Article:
What do you credit that to?

Excruciating effort.

By you and —

Hundred-hour weeks by everyone.

By everyone here at Tesla.

Yes. There wasn’t some other way to do this.

Why does Musk push himself so hard?

What I want to get at is why you’re doing that. It’s not a trivial … Why do you think you want to push yourself that hard?

Well, the other option would have been, Tesla dies.


Yeah. Tesla cannot die. Tesla is incredibly important for the future of sustainable transport and energy generation. The fundamental purpose, the fundamental good that Tesla provides is accelerating the advent of sustainable transport and energy production.

Which I think most people credit you for doing. Pushing everyone else into it at the same time, correct?

Yes. The success of Tesla is, by far, the biggest forcing function for the other carmakers to get into into electric cars. They’ve said so.

No, there’s no question. I was just having a discussion with someone the other day, and I said, “He has pushed everybody into this, really dramatically. There wouldn’t have been this much investment. There wouldn’t have been this.”

Yes. It’s very important for the future of the world. It’s very important for all life on Earth. This supersedes political parties, race, creed, religion, it doesn’t matter. If we do not solve the environment, we’re all damned.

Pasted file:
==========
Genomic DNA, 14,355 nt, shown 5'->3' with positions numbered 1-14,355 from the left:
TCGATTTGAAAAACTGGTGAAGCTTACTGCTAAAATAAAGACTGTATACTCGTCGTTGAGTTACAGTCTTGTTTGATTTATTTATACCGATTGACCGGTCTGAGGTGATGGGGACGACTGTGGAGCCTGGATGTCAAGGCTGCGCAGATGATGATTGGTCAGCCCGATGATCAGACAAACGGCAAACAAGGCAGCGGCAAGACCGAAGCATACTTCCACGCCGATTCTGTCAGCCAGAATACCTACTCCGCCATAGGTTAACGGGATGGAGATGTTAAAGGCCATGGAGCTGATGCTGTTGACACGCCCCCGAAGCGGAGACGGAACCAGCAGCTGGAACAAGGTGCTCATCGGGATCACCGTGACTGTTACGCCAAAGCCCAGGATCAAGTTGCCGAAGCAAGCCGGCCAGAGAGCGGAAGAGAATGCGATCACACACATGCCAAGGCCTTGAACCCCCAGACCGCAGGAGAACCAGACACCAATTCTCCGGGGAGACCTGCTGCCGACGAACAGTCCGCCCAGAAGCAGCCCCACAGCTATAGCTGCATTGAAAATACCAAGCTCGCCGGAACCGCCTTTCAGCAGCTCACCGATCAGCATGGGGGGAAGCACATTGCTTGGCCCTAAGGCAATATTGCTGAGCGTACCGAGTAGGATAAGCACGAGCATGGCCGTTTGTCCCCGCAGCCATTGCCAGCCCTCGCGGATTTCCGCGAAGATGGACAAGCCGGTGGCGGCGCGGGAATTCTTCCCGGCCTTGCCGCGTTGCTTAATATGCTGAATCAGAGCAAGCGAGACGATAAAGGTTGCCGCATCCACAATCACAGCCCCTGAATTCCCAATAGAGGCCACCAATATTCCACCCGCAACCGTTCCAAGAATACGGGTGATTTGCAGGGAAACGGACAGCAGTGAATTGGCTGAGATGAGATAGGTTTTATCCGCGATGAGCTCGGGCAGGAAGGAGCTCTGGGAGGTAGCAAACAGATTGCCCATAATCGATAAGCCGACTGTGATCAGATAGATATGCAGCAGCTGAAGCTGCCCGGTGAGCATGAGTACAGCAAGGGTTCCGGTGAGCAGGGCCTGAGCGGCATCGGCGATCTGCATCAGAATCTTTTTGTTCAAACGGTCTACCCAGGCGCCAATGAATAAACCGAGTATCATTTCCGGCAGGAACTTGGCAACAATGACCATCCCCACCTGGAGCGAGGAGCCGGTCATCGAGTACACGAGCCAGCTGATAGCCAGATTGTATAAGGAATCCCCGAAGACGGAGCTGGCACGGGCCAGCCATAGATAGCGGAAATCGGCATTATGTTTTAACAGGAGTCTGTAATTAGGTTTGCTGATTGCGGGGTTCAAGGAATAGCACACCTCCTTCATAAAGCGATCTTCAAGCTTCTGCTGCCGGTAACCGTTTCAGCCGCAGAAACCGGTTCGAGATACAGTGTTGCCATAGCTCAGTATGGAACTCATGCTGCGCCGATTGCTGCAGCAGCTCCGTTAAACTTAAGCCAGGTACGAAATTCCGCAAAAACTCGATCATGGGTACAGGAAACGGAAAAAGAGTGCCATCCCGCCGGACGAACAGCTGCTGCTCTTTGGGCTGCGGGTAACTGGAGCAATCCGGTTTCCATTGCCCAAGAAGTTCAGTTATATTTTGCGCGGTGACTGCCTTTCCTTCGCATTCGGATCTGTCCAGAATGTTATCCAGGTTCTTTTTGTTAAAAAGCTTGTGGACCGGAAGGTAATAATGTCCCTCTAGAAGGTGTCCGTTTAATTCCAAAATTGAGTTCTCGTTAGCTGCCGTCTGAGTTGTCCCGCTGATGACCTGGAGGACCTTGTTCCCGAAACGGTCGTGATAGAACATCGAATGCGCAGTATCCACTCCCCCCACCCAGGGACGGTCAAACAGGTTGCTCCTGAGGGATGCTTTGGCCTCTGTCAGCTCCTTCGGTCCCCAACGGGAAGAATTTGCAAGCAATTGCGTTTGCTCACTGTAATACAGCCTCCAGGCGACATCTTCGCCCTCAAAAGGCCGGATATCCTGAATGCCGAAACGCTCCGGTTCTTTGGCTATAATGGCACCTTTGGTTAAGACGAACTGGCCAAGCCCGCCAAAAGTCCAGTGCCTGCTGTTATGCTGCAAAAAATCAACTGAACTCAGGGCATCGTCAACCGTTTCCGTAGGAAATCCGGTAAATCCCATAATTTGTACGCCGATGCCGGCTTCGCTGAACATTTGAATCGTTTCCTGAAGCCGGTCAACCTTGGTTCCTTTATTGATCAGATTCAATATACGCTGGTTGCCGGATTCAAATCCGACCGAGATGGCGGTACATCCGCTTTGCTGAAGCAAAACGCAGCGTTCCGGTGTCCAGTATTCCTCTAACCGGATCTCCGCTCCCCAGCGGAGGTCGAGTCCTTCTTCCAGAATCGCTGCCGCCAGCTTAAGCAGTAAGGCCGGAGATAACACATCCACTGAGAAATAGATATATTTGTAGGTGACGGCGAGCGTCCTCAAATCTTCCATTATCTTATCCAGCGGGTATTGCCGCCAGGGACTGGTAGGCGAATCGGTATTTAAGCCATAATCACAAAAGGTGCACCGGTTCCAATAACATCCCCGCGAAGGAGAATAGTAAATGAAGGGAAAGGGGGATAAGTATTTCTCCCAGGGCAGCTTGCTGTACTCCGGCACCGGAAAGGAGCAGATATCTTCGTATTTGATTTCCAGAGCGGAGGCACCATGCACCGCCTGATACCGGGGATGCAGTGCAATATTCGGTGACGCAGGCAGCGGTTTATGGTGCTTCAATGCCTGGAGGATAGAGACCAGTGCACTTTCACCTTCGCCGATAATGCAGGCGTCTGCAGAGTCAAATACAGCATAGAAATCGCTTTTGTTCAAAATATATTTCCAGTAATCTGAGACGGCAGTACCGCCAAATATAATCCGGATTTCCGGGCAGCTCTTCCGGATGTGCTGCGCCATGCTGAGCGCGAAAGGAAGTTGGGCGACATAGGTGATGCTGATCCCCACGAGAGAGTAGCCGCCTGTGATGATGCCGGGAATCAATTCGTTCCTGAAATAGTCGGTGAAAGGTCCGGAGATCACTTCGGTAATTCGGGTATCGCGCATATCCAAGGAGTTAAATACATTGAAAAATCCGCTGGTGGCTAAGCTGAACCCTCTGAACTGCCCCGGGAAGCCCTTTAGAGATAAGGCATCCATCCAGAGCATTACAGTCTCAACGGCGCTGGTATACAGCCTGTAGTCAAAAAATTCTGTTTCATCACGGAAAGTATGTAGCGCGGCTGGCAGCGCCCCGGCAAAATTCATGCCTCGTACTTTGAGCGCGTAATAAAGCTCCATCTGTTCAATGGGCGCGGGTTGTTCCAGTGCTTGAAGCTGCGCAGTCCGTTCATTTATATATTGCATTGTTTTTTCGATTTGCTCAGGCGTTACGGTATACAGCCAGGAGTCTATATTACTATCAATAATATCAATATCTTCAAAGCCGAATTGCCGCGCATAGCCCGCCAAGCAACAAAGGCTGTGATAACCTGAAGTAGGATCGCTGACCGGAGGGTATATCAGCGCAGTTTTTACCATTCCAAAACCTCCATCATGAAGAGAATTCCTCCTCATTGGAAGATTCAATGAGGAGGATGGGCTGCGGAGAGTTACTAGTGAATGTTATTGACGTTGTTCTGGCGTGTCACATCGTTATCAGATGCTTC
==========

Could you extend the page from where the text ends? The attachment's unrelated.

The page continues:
And this way via sustainable transportation.

Yes. It sort of blows my mind, all these social justice warriors driving around in diesel cars. It’s outrageous.

You’re doing this to yourself because you think that the world depends … Not the fate of the world. You’re not a cartoon character.

No, I think the electrification of transport, and there’s also an important part of Tesla which is solar and stationary batteries, because you need to generate electricity in a standard, sustainable way with solar and then store it at night when the sun goes down with batteries, and then use that energy from the sun to power cars. Without Tesla, this would still happen. There would still be a transition to sustainable energy, but it would take much longer. History will judge this, obviously, but I would say on the order of 10 years, maybe 20 years.

So, pushing it forward by that much.

Yes. I think it’s probably fair to say that Tesla has advanced sustainable energy by at least five years, conservatively, and maybe closer to 10, and then if we continue to make progress, we might advance it by 20 years. This could be all the difference in the world.